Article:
I have written before...several times...about my borderline pathological competitiveness.
And it is noticed...when my friend Billy was here for golf, he must have mentioned 20 or 30 times how I used to win...and have to win...everything.
It was a trait I was not proud of and I worked hard to get rid of it. To learn to enjoy the process of the game, not the outcome. To take joy in watching others do well.
Now that I am playing basketball again, I find it matters.
Like tonight...I could have taken 20 or 30 shots and would most likely have made the majority of them.
I took four.
The rest of the time I set up open teammates, most of whom proceeded to hoist such horrible shots I was checking the Richter Scale to see how much damage they had caused.
Happily, I walked away not frustrated. I enjoyed the process.
There is still...somewhere, deep inside, but somewhere...that spark of competitiveness left. That desire to win. Not just win, but come out and dominate, to crush, destroy the opposition. To take the ball to the rack and let my expression tell them, "You can't touch me. I am better than you. I win."
If I were to go back to being THAT guy, we would win some games. If they kept stats, I would put up some prodigious numbers.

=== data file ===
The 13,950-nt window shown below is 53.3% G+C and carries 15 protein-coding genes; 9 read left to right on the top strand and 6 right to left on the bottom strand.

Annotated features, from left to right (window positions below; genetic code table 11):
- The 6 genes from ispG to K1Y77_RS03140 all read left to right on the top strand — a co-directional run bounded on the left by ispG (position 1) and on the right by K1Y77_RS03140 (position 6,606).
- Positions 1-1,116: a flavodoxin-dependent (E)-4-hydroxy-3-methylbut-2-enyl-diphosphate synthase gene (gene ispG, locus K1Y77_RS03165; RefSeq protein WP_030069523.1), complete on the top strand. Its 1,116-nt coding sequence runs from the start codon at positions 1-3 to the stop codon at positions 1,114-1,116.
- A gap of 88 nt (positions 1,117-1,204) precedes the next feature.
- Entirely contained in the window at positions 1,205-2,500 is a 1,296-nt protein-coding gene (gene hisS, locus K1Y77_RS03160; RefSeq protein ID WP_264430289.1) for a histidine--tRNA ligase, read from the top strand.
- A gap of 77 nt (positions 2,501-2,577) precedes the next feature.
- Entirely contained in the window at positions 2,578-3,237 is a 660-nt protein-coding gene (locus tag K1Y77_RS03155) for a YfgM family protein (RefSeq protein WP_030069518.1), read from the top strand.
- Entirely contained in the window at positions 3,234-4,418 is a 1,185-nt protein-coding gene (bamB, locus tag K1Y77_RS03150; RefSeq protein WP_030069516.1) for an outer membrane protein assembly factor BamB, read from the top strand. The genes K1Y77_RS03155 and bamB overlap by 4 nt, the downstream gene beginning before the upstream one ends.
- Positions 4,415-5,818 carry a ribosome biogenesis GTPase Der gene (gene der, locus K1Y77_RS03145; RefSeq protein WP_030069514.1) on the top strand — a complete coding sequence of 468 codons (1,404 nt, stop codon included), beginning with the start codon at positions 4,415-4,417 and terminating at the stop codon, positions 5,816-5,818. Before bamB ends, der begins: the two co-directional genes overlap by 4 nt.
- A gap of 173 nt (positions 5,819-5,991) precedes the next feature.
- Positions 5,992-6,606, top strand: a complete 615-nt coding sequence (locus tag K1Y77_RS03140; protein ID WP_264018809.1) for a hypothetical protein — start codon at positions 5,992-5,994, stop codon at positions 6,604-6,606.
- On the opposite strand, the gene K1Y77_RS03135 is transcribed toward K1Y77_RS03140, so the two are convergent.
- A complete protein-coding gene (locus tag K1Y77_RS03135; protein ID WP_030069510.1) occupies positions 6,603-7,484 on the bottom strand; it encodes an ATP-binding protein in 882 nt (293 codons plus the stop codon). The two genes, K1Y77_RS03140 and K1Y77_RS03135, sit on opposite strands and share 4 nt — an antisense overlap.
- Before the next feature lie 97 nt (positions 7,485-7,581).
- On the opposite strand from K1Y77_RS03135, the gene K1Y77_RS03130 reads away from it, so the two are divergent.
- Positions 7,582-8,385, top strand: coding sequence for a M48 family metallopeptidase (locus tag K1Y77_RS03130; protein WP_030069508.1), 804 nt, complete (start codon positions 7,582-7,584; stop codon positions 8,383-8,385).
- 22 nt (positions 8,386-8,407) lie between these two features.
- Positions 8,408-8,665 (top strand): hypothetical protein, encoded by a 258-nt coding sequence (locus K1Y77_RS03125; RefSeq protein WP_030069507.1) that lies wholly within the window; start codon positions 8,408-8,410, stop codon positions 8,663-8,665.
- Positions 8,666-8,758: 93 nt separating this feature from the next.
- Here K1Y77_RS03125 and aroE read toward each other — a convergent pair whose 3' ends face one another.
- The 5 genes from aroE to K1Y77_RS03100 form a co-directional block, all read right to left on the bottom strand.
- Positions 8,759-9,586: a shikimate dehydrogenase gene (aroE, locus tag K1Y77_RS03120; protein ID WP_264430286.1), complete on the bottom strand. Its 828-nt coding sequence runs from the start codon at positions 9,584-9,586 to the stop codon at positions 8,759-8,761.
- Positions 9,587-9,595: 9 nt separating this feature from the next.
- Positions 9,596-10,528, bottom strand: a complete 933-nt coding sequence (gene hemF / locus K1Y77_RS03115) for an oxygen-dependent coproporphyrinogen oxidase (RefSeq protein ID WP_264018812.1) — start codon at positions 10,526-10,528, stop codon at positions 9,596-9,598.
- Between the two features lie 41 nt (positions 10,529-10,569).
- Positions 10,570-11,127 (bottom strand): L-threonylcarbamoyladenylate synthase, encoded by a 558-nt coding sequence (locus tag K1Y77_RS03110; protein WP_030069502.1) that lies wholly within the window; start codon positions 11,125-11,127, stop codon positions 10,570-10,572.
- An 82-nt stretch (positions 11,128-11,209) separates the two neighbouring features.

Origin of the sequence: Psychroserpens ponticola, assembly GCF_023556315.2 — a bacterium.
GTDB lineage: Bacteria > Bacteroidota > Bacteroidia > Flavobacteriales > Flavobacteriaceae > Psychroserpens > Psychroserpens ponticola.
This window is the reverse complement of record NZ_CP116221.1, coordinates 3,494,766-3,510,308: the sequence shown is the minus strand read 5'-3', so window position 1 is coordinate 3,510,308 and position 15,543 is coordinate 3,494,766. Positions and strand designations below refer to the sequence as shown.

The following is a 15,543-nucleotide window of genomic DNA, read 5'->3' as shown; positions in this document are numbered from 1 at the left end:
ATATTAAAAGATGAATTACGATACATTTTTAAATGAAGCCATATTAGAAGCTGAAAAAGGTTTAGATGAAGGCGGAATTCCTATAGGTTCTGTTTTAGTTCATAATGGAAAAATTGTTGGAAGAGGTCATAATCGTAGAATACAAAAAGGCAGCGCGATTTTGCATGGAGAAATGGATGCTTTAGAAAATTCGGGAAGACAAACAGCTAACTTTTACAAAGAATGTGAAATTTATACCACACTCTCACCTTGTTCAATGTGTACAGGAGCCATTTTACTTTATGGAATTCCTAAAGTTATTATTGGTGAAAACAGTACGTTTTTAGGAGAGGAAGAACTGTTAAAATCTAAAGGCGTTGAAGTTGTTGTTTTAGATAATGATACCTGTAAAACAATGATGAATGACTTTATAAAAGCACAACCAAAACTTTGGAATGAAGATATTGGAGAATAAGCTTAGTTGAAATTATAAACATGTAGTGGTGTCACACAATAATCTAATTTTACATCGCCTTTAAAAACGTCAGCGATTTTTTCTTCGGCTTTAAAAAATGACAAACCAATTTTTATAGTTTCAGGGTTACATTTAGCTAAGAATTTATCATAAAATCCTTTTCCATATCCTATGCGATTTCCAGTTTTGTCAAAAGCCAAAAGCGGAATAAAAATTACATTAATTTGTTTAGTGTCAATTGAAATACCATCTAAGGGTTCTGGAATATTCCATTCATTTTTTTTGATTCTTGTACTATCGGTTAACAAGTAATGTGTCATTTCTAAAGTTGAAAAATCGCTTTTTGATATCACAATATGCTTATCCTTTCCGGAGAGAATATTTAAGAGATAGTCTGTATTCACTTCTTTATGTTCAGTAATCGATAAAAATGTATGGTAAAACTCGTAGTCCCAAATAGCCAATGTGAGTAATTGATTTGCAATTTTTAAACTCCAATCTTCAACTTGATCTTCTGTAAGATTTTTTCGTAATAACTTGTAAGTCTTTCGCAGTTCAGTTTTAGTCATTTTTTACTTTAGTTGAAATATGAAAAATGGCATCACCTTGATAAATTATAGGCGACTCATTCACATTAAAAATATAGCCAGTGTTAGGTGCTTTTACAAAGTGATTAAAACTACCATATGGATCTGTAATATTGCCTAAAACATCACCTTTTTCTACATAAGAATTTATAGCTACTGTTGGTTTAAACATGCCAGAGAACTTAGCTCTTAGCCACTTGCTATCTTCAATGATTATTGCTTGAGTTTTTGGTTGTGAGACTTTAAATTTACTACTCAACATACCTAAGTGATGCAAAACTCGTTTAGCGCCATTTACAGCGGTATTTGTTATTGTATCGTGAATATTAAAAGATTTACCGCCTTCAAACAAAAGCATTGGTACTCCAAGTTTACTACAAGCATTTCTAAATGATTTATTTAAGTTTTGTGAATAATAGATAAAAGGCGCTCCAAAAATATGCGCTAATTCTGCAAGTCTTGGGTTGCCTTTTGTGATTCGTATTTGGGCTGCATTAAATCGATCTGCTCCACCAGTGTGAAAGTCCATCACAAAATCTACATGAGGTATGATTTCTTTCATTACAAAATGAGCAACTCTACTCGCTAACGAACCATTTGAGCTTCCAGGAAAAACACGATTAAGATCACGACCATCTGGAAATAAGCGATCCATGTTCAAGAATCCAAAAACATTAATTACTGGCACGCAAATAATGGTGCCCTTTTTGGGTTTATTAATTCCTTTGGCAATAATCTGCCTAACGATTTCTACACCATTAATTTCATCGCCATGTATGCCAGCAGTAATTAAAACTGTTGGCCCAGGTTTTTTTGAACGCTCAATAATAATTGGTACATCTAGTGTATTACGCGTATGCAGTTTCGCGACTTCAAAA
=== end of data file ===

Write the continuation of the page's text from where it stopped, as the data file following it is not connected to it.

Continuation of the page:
And I might hate myself. Because with that competitiveness, with that drive, with that indomitable will to win, to push myself and my teammates to our boundaries and beyond...there is a not very good person.
A person who instead of laughing off watching a teammate go 1 on 3, eschew open teammates in favor of throwing off-balance contested threes instead of finding the open teammate, I become the guy yelling at them to pass, to be a team instead of letting them enjoy their game.
So on the one hand, every game I quit paying attention to the scoreboard because A) I know we are losing and B) I know it is by a lot.
But I keep the beast where it should be. In the past.
But wait...my title is the problem with lack of competitiveness.
It is 2-fold.
A) I lose. A lot.
B) I become passive.
What I really need is to figure out a balance. But that...that is simply easier said than done.
7/15/17 Elk Ridge - J and I were taking on D and JA up at Elk Creek in Carson, WA. They elected to play blue tees. I was good with that, though somewhat concerned as my game ...
4 days ago